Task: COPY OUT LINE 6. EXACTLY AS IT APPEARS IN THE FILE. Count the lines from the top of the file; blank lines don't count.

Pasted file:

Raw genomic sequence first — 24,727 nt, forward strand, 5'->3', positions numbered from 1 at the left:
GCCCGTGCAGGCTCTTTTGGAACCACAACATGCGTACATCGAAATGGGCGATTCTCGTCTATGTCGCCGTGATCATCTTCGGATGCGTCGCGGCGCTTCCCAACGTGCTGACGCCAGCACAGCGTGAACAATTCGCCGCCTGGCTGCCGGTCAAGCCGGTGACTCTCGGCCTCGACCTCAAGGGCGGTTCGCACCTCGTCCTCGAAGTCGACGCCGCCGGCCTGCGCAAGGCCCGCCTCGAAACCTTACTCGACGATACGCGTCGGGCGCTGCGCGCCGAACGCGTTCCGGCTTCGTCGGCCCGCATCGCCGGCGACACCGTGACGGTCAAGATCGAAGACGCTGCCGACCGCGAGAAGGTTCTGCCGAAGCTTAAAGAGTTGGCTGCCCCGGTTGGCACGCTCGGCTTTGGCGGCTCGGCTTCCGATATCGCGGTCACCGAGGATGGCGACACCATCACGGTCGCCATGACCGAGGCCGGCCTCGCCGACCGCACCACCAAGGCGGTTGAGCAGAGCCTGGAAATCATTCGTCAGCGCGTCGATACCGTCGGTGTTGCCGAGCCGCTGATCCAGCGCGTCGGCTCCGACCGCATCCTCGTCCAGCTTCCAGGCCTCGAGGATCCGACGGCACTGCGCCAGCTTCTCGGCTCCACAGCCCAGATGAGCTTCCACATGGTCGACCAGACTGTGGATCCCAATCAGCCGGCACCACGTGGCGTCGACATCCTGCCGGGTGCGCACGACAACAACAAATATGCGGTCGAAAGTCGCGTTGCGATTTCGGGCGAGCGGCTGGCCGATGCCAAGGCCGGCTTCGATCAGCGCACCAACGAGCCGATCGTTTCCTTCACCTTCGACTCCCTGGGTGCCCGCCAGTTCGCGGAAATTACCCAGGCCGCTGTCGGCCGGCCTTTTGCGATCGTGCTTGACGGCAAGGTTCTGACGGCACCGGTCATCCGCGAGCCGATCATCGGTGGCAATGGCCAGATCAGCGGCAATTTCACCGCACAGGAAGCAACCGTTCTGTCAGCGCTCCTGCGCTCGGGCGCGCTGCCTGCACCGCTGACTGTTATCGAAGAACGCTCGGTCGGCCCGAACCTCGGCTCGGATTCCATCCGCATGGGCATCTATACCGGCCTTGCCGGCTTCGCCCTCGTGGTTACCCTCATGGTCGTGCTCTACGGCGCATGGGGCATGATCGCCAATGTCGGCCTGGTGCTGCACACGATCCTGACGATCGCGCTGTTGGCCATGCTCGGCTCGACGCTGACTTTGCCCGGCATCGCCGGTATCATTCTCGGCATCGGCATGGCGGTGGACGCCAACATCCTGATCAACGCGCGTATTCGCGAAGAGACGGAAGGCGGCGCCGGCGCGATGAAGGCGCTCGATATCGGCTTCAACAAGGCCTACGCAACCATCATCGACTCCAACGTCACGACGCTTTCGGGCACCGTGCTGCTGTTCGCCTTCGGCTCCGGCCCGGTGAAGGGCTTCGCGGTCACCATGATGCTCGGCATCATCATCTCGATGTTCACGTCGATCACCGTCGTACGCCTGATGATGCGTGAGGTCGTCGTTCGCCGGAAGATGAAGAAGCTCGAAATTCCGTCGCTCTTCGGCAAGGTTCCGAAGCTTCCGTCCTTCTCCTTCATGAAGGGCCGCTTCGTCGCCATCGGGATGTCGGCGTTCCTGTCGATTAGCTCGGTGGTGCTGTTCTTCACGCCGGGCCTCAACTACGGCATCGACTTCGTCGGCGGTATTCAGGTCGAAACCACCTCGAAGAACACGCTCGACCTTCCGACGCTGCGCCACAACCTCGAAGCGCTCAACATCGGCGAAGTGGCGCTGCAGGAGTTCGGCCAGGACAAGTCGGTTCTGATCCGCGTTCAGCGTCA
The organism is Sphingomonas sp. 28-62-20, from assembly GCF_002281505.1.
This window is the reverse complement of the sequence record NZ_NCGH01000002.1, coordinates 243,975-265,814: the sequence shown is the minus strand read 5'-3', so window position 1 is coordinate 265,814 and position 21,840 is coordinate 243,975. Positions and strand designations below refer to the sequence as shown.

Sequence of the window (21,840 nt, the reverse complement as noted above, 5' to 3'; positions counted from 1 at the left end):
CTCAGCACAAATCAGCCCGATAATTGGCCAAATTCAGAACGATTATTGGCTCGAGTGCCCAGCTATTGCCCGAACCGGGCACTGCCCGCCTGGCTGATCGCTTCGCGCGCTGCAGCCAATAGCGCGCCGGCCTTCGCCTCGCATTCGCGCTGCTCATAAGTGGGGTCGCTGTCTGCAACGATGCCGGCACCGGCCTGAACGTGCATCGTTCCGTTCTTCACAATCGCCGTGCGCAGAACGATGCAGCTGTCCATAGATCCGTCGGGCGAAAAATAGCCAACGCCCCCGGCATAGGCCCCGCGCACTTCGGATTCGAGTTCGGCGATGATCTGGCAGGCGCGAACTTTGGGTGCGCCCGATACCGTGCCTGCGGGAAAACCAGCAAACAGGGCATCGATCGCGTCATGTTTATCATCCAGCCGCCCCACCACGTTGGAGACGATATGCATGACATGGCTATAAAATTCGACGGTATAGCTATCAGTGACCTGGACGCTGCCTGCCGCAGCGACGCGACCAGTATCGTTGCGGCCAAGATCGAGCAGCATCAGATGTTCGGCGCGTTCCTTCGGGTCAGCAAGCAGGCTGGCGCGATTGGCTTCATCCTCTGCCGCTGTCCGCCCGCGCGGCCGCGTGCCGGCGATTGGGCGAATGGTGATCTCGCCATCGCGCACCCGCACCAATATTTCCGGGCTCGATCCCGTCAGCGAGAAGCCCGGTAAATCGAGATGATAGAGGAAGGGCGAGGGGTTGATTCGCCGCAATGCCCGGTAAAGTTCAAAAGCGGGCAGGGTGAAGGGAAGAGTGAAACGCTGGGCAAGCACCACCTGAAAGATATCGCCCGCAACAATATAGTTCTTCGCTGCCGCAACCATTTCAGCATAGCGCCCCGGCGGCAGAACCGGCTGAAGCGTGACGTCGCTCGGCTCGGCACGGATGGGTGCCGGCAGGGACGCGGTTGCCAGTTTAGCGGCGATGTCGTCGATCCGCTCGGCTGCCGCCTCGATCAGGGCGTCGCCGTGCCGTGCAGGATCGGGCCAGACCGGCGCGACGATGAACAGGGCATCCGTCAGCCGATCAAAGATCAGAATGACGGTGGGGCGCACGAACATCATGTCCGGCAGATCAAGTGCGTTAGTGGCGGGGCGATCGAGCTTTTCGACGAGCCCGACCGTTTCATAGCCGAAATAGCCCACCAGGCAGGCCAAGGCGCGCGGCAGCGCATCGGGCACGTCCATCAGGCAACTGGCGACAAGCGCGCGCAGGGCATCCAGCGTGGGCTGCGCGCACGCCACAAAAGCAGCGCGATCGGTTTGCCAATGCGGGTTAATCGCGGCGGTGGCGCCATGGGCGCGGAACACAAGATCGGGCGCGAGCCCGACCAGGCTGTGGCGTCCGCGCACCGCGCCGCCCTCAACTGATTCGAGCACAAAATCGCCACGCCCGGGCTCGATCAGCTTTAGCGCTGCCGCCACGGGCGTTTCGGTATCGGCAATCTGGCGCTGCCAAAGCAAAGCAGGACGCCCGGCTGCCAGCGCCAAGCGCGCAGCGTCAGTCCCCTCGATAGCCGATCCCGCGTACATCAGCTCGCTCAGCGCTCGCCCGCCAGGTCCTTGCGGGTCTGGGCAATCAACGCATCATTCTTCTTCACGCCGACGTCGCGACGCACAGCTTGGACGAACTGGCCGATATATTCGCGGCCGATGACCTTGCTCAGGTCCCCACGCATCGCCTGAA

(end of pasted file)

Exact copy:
CTCAGCACAAATCAGCCCGATAATTGGCCAAATTCAGAACGATTATTGGCTCGAGTGCCCAGCTATTGCCCGAACCGGGCACTGCCCGCCTGGCTGATCGCTTCGCGCGCTGCAGCCAATAGCGCGCCGGCCTTCGCCTCGCATTCGCGCTGCTCATAAGTGGGGTCGCTGTCTGCAACGATGCCGGCACCGGCCTGAACGTGCATCGTTCCGTTCTTCACAATCGCCGTGCGCAGAACGATGCAGCTGTCCATAGATCCGTCGGGCGAAAAATAGCCAACGCCCCCGGCATAGGCCCCGCGCACTTCGGATTCGAGTTCGGCGATGATCTGGCAGGCGCGAACTTTGGGTGCGCCCGATACCGTGCCTGCGGGAAAACCAGCAAACAGGGCATCGATCGCGTCATGTTTATCATCCAGCCGCCCCACCACGTTGGAGACGATATGCATGACATGGCTATAAAATTCGACGGTATAGCTATCAGTGACCTGGACGCTGCCTGCCGCAGCGACGCGACCAGTATCGTTGCGGCCAAGATCGAGCAGCATCAGATGTTCGGCGCGTTCCTTCGGGTCAGCAAGCAGGCTGGCGCGATTGGCTTCATCCTCTGCCGCTGTCCGCCCGCGCGGCCGCGTGCCGGCGATTGGGCGAATGGTGATCTCGCCATCGCGCACCCGCACCAATATTTCCGGGCTCGATCCCGTCAGCGAGAAGCCCGGTAAATCGAGATGATAGAGGAAGGGCGAGGGGTTGATTCGCCGCAATGCCCGGTAAAGTTCAAAAGCGGGCAGGGTGAAGGGAAGAGTGAAACGCTGGGCAAGCACCACCTGAAAGATATCGCCCGCAACAATATAGTTCTTCGCTGCCGCAACCATTTCAGCATAGCGCCCCGGCGGCAGAACCGGCTGAAGCGTGACGTCGCTCGGCTCGGCACGGATGGGTGCCGGCAGGGACGCGGTTGCCAGTTTAGCGGCGATGTCGTCGATCCGCTCGGCTGCCGCCTCGATCAGGGCGTCGCCGTGCCGTGCAGGATCGGGCCAGACCGGCGCGACGATGAACAGGGCATCCGTCAGCCGATCAAAGATCAGAATGACGGTGGGGCGCACGAACATCATGTCCGGCAGATCAAGTGCGTTAGTGGCGGGGCGATCGAGCTTTTCGACGAGCCCGACCGTTTCATAGCCGAAATAGCCCACCAGGCAGGCCAAGGCGCGCGGCAGCGCATCGGGCACGTCCATCAGGCAACTGGCGACAAGCGCGCGCAGGGCATCCAGCGTGGGCTGCGCGCACGCCACAAAAGCAGCGCGATCGGTTTGCCAATGCGGGTTAATCGCGGCGGTGGCGCCATGGGCGCGGAACACAAGATCGGGCGCGAGCCCGACCAGGCTGTGGCGTCCGCGCACCGCGCCGCCCTCAACTGATTCGAGCACAAAATCGCCACGCCCGGGCTCGATCAGCTTTAGCGCTGCCGCCACGGGCGTTTCGGTATCGGCAATCTGGCGCTGCCAAAGCAAAGCAGGACGCCCGGCTGCCAGCGCCAAGCGCGCAGCGTCAGTCCCCTCGATAGCCGATCCCGCGTACATCAGCTCGCTCAGCGCTCGCCCGCCAGGTCCTTGCGGGTCTGGGCAATCAACGCATCATTCTTCTTCACGCCGACGTCGCGACGCACAGCTTGGACGAACTGGCCGATATATTCGCGGCCGATGACCTTGCTCAGGTCCCCACGCATCGCCTGAA